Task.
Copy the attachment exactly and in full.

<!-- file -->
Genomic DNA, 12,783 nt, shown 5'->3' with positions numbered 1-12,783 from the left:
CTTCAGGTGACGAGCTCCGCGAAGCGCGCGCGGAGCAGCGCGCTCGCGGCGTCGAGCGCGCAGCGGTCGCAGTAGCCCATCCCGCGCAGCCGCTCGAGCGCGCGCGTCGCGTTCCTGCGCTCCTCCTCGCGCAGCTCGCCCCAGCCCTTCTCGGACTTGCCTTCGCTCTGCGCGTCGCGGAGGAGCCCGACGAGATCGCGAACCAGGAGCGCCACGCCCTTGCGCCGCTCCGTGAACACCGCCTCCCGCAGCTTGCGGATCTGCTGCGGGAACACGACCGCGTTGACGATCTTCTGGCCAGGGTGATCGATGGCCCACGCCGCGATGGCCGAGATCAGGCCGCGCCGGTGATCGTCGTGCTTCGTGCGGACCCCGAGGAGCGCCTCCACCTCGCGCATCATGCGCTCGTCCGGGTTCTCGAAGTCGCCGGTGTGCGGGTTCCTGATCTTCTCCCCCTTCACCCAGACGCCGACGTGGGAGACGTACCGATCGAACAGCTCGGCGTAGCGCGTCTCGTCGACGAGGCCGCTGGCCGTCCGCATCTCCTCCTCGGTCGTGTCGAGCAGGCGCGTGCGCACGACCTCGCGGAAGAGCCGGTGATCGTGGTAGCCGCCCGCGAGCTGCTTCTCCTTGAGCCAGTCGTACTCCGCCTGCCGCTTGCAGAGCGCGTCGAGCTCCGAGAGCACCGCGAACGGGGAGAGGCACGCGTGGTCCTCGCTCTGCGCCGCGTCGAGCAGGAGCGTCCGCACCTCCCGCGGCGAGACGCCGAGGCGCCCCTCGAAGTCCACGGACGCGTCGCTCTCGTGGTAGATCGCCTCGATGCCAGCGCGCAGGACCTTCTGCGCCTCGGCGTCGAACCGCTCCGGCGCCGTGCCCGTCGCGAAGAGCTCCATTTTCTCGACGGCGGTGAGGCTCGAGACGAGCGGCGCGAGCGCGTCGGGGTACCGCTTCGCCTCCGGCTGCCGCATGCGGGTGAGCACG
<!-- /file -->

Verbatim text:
Genomic DNA, 12,783 nt, shown 5'->3' with positions numbered 1-12,783 from the left:
CTTCAGGTGACGAGCTCCGCGAAGCGCGCGCGGAGCAGCGCGCTCGCGGCGTCGAGCGCGCAGCGGTCGCAGTAGCCCATCCCGCGCAGCCGCTCGAGCGCGCGCGTCGCGTTCCTGCGCTCCTCCTCGCGCAGCTCGCCCCAGCCCTTCTCGGACTTGCCTTCGCTCTGCGCGTCGCGGAGGAGCCCGACGAGATCGCGAACCAGGAGCGCCACGCCCTTGCGCCGCTCCGTGAACACCGCCTCCCGCAGCTTGCGGATCTGCTGCGGGAACACGACCGCGTTGACGATCTTCTGGCCAGGGTGATCGATGGCCCACGCCGCGATGGCCGAGATCAGGCCGCGCCGGTGATCGTCGTGCTTCGTGCGGACCCCGAGGAGCGCCTCCACCTCGCGCATCATGCGCTCGTCCGGGTTCTCGAAGTCGCCGGTGTGCGGGTTCCTGATCTTCTCCCCCTTCACCCAGACGCCGACGTGGGAGACGTACCGATCGAACAGCTCGGCGTAGCGCGTCTCGTCGACGAGGCCGCTGGCCGTCCGCATCTCCTCCTCGGTCGTGTCGAGCAGGCGCGTGCGCACGACCTCGCGGAAGAGCCGGTGATCGTGGTAGCCGCCCGCGAGCTGCTTCTCCTTGAGCCAGTCGTACTCCGCCTGCCGCTTGCAGAGCGCGTCGAGCTCCGAGAGCACCGCGAACGGGGAGAGGCACGCGTGGTCCTCGCTCTGCGCCGCGTCGAGCAGGAGCGTCCGCACCTCCCGCGGCGAGACGCCGAGGCGCCCCTCGAAGTCCACGGACGCGTCGCTCTCGTGGTAGATCGCCTCGATGCCAGCGCGCAGGACCTTCTGCGCCTCGGCGTCGAACCGCTCCGGCGCCGTGCCCGTCGCGAAGAGCTCCATTTTCTCGACGGCGGTGAGGCTCGAGACGAGCGGCGCGAGCGCGTCGGGGTACCGCTTCGCCTCCGGCTGCCGCATGCGGGTGAGCACG